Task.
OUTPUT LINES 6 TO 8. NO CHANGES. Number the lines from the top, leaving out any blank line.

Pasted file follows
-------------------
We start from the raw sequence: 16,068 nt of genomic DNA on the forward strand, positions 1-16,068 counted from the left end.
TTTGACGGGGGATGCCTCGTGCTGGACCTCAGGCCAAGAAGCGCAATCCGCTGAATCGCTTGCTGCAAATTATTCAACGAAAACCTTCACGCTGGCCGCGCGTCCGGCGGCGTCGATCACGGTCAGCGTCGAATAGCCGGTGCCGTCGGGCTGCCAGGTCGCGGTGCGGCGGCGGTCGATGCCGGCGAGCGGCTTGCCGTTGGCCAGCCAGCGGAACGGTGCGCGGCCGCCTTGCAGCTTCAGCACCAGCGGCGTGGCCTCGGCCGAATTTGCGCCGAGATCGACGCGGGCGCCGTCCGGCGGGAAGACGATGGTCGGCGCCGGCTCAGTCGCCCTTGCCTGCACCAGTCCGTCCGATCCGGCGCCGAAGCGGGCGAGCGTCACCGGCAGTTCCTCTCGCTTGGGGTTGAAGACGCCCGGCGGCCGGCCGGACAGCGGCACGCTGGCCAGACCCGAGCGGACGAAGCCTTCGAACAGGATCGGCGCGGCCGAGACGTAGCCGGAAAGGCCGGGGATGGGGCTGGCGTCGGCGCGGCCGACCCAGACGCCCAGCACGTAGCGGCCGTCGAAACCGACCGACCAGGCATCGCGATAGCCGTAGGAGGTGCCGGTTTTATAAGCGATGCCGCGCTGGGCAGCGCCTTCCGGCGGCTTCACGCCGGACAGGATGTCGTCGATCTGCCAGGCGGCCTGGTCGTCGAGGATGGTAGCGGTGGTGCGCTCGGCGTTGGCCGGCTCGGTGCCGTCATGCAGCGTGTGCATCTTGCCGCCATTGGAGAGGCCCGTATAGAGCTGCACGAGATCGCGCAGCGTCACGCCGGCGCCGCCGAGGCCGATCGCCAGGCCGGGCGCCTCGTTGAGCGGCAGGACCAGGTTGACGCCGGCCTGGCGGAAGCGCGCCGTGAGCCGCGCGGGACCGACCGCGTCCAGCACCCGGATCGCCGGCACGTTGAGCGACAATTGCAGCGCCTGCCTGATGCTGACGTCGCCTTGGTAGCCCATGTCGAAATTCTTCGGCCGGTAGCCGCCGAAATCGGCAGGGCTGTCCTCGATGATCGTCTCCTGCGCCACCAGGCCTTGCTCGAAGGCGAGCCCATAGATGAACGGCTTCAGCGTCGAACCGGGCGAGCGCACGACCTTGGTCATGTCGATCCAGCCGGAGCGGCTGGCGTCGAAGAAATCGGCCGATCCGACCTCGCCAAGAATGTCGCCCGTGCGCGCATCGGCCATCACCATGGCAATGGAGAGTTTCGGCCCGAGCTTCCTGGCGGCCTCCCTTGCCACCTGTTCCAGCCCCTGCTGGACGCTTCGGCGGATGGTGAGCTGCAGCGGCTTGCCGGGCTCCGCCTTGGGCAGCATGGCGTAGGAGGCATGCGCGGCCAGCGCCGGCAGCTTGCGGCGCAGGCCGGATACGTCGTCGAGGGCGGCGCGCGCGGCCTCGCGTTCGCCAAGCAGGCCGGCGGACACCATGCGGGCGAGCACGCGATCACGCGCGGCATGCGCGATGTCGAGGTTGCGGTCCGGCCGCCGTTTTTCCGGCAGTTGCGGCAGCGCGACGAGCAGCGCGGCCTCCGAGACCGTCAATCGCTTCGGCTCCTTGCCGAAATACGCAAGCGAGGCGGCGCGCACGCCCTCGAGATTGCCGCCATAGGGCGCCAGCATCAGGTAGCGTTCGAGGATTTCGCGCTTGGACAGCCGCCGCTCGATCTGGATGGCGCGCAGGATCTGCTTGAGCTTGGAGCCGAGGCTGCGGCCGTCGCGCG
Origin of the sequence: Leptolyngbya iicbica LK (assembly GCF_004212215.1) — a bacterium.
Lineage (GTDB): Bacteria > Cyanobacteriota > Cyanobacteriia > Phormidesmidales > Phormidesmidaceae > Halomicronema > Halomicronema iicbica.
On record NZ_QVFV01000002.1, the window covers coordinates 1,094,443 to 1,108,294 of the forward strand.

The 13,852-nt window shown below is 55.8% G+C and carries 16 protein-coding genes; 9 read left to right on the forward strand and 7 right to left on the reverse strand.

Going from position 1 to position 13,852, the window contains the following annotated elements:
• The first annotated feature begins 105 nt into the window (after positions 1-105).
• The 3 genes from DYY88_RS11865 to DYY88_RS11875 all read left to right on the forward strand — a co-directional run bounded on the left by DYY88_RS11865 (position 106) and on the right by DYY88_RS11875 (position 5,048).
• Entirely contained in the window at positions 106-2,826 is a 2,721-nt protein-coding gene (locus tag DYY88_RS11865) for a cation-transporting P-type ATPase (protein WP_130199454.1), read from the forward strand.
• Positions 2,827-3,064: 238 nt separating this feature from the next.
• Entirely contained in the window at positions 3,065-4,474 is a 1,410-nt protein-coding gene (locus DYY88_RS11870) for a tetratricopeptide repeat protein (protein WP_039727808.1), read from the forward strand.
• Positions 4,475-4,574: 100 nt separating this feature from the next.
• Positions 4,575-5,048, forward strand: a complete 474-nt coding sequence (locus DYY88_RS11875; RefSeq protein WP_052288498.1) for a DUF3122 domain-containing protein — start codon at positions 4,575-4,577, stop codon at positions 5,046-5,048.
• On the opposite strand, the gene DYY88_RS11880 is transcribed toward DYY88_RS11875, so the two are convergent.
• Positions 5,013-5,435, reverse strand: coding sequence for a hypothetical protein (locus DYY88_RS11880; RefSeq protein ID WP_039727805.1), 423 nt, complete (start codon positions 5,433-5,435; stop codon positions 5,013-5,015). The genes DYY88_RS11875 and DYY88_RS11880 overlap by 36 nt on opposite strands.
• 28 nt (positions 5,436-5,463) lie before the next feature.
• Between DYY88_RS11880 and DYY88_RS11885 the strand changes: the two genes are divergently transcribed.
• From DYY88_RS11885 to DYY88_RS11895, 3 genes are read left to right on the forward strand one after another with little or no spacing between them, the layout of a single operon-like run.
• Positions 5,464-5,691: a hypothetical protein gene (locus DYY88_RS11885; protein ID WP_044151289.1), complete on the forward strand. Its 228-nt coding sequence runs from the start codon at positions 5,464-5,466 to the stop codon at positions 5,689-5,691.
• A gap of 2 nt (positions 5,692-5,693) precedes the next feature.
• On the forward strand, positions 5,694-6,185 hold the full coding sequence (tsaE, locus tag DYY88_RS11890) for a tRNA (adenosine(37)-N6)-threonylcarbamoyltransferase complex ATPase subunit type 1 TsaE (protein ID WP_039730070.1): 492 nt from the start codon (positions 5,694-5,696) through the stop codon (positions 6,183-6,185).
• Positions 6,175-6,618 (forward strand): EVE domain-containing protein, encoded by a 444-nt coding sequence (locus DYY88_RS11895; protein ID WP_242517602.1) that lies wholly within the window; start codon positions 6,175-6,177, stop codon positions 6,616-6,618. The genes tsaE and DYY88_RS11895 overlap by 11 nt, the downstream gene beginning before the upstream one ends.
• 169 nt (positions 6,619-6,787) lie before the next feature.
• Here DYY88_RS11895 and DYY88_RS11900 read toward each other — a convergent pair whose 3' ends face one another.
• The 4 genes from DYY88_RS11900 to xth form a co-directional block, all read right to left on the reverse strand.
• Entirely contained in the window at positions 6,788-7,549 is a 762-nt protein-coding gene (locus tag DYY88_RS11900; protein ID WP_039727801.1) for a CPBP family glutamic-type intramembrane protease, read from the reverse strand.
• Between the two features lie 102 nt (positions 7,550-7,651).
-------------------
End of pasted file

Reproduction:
The 13,852-nt window shown below is 55.8% G+C and carries 16 protein-coding genes; 9 read left to right on the forward strand and 7 right to left on the reverse strand.

Going from position 1 to position 13,852, the window contains the following annotated elements:
• The first annotated feature begins 105 nt into the window (after positions 1-105).